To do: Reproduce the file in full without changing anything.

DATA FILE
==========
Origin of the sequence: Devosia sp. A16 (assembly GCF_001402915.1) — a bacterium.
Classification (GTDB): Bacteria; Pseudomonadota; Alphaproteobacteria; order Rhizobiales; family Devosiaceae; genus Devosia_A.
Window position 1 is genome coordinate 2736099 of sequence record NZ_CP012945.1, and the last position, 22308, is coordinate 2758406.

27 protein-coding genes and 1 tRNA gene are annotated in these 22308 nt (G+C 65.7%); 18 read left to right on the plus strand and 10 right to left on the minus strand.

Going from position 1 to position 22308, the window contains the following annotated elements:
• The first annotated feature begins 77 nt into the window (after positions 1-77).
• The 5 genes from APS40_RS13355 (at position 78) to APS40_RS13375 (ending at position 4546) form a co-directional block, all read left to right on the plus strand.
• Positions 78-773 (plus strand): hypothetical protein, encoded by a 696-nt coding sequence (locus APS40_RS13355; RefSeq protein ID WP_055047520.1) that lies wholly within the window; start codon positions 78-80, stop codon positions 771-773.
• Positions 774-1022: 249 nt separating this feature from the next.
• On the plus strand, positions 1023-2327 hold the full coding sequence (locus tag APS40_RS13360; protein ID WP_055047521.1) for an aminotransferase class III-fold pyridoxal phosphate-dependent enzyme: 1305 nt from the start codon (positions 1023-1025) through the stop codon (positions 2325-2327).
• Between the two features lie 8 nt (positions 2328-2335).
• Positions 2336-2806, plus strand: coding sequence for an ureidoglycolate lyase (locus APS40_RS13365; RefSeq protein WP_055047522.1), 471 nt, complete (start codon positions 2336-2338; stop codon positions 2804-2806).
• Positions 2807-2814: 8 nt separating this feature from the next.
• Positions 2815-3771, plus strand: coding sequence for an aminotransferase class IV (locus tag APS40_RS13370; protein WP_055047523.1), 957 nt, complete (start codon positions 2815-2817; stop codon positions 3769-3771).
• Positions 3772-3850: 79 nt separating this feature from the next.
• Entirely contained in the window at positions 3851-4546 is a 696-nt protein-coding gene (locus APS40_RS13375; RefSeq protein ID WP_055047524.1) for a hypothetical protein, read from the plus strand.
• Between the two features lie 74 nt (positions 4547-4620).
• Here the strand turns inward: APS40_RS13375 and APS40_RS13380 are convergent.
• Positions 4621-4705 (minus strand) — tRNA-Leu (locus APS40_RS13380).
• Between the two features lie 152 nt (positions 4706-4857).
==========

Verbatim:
Origin of the sequence: Devosia sp. A16 (assembly GCF_001402915.1) — a bacterium.
Classification (GTDB): Bacteria; Pseudomonadota; Alphaproteobacteria; order Rhizobiales; family Devosiaceae; genus Devosia_A.
Window position 1 is genome coordinate 2736099 of sequence record NZ_CP012945.1, and the last position, 22308, is coordinate 2758406.

27 protein-coding genes and 1 tRNA gene are annotated in these 22308 nt (G+C 65.7%); 18 read left to right on the plus strand and 10 right to left on the minus strand.

Going from position 1 to position 22308, the window contains the following annotated elements:
• The first annotated feature begins 77 nt into the window (after positions 1-77).
• The 5 genes from APS40_RS13355 (at position 78) to APS40_RS13375 (ending at position 4546) form a co-directional block, all read left to right on the plus strand.
• Positions 78-773 (plus strand): hypothetical protein, encoded by a 696-nt coding sequence (locus APS40_RS13355; RefSeq protein ID WP_055047520.1) that lies wholly within the window; start codon positions 78-80, stop codon positions 771-773.
• Positions 774-1022: 249 nt separating this feature from the next.
• On the plus strand, positions 1023-2327 hold the full coding sequence (locus tag APS40_RS13360; protein ID WP_055047521.1) for an aminotransferase class III-fold pyridoxal phosphate-dependent enzyme: 1305 nt from the start codon (positions 1023-1025) through the stop codon (positions 2325-2327).
• Between the two features lie 8 nt (positions 2328-2335).
• Positions 2336-2806, plus strand: coding sequence for an ureidoglycolate lyase (locus APS40_RS13365; RefSeq protein WP_055047522.1), 471 nt, complete (start codon positions 2336-2338; stop codon positions 2804-2806).
• Positions 2807-2814: 8 nt separating this feature from the next.
• Positions 2815-3771, plus strand: coding sequence for an aminotransferase class IV (locus tag APS40_RS13370; protein WP_055047523.1), 957 nt, complete (start codon positions 2815-2817; stop codon positions 3769-3771).
• Positions 3772-3850: 79 nt separating this feature from the next.
• Entirely contained in the window at positions 3851-4546 is a 696-nt protein-coding gene (locus APS40_RS13375; RefSeq protein ID WP_055047524.1) for a hypothetical protein, read from the plus strand.
• Between the two features lie 74 nt (positions 4547-4620).
• Here the strand turns inward: APS40_RS13375 and APS40_RS13380 are convergent.
• Positions 4621-4705 (minus strand) — tRNA-Leu (locus APS40_RS13380).
• Between the two features lie 152 nt (positions 4706-4857).